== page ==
Thursday, 4 July 2019

Questions (21, 26)

John Curran

Question:

21. Deputy John Curran asked the Minister for Communications, Climate Action and Environment if he will take the necessary steps to allow domestic and community groups that engage in microgeneration to supply the surplus electricity generated to the national grid rather than having to store surplus power in batteries; and if he will make a statement on the matter. [28531/19]

View answer

Martin Heydon

Question:

26. Deputy Martin Heydon asked the Minister for Communications, Climate Action and Environment the progress on the development of a new micro-generation scheme to allow homeowners to generate their own electricity and sell the excess back to the national grid; and if he will make a statement on the matter. [28555/19]

View answer

Written answers (Question to Communications)

I propose to take Questions Nos. 21 and 26 together.

The Climate Action Plan launched last month sets out Ireland's 2030 climate ambitions which is consistent with a trajectory to meet net zero emissions by 2050.

Action 30 of the Plan sets out the steps necessary and timelines for the delivery of an enabling framework for micro-generation. The objective is that a support payment for excess electricity generated on site and exported to the grid will be available to all micro-generators by 2021. ESB Networks and the Commission for Regulation of Utilities will assess potential implications for the distribution network of higher penetrations of micro-generation by the end of 2019. My Department will establish a working group which will set policy objectives which will in turn lead to the detailed design of the support scheme.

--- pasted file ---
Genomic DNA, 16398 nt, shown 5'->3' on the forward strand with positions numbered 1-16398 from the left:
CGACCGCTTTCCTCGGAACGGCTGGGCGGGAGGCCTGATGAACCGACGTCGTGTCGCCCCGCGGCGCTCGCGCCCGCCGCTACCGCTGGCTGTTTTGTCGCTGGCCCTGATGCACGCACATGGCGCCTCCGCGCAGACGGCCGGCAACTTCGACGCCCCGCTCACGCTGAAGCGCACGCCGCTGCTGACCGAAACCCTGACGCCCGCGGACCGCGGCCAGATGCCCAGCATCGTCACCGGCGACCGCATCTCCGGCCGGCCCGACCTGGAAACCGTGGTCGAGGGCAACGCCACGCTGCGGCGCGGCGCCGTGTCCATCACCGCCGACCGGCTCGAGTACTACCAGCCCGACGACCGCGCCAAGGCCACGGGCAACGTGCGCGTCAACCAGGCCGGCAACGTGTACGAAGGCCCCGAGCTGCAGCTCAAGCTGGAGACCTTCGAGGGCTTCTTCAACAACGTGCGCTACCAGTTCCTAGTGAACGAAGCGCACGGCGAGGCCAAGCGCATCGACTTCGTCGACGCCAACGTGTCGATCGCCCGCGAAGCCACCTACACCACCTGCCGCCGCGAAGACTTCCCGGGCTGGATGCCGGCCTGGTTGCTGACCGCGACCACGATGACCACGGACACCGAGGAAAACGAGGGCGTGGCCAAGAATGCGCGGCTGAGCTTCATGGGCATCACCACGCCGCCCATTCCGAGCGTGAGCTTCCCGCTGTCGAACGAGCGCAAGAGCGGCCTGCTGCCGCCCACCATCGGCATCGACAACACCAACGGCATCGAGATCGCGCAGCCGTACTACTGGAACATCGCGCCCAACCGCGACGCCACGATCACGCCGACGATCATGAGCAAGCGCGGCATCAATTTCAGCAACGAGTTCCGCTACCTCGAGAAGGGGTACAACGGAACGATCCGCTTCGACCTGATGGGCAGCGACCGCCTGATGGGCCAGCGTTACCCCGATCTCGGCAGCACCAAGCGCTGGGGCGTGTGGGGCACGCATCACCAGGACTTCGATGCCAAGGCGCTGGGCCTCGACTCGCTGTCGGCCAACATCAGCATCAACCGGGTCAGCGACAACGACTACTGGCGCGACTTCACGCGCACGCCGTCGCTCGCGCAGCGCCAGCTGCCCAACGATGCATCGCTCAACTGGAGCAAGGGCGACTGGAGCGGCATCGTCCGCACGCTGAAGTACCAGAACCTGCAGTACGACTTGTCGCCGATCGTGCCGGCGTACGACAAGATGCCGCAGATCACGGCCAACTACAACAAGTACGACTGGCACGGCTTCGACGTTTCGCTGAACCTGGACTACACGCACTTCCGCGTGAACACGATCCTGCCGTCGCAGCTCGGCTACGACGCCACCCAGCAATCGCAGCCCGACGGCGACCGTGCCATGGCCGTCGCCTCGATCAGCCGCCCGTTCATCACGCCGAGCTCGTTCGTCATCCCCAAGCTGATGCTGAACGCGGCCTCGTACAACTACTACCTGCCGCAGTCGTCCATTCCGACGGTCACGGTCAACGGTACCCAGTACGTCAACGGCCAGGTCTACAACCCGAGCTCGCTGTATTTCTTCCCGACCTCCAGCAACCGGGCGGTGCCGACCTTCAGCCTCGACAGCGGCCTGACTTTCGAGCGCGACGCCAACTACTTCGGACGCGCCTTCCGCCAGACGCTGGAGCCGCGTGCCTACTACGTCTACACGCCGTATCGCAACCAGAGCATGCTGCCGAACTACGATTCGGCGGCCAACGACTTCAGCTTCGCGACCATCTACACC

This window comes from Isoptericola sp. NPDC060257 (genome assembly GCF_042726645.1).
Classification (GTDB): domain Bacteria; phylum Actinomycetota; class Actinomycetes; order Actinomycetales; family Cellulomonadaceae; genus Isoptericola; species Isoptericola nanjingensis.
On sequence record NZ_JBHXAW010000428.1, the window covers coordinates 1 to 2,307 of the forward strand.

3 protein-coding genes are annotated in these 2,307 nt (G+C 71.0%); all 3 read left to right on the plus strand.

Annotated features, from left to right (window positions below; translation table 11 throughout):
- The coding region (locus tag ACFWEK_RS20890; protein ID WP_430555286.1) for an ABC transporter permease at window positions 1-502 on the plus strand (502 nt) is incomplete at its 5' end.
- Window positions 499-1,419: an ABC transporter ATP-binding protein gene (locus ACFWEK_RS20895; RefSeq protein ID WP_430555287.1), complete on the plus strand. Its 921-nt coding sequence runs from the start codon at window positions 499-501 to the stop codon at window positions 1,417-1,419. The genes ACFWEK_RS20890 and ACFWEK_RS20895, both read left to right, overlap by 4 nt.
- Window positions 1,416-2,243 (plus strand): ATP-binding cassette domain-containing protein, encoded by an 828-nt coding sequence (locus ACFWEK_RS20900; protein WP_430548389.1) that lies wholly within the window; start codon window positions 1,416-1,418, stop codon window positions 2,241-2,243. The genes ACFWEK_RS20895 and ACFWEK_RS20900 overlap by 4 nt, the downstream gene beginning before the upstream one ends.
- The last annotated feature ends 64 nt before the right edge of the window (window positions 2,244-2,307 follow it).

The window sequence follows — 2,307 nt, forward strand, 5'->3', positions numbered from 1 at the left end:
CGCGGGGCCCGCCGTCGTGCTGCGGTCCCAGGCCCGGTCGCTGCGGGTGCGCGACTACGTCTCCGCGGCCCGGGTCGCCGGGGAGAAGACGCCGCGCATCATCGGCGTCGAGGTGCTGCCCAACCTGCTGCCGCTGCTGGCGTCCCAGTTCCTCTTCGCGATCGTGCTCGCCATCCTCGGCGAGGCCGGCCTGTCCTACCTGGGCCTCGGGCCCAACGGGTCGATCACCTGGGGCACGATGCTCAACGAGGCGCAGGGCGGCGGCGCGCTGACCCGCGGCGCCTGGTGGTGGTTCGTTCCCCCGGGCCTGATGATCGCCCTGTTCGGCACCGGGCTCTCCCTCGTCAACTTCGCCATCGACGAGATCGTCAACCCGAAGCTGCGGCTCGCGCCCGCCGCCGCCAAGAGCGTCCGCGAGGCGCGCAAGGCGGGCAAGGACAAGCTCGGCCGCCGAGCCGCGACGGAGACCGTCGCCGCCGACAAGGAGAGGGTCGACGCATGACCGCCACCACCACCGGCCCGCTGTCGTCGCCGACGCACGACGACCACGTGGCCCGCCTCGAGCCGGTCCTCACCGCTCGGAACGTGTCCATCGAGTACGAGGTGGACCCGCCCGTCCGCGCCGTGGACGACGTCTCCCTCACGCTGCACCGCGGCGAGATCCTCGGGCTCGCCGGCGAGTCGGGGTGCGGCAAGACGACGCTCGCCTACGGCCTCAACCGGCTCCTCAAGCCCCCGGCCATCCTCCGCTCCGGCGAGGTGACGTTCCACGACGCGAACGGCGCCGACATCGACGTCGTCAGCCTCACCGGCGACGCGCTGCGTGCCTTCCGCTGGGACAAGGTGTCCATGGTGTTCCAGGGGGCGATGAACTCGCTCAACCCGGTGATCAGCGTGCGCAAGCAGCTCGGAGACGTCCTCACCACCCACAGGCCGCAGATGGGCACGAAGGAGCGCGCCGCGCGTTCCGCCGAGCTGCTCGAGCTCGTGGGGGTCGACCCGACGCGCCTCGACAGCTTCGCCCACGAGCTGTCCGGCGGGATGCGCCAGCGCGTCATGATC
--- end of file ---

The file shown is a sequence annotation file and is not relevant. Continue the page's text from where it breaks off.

Micro generation was also appraised as part of the economic assessment for the Renewable Electricity Support Scheme. The analysis identified a number of challenges that may need to be addressed before a support scheme for micro generation can be developed. These include a reform of network charges, an assessment of the distributional impact of such a policy decision on the PSO (cost burden sharing), and development of a fair tariff for exported electricity taking the benefits of self-consumption into account. This approach is in line with experience from other EU member states who have attempted to introduce supports for micro generation.

The pilot scheme launched last year and administered by the SEAI is being reviewed and the costs of installation being assessed. The data gathered during the pilot scheme will inform potential future phases of support for micro generation in Ireland that may be appropriate, as we align with the ambition of the recast Renewable Energy Directive which recognises the rights, entitlements and obligations of renewable communities and self-consumers.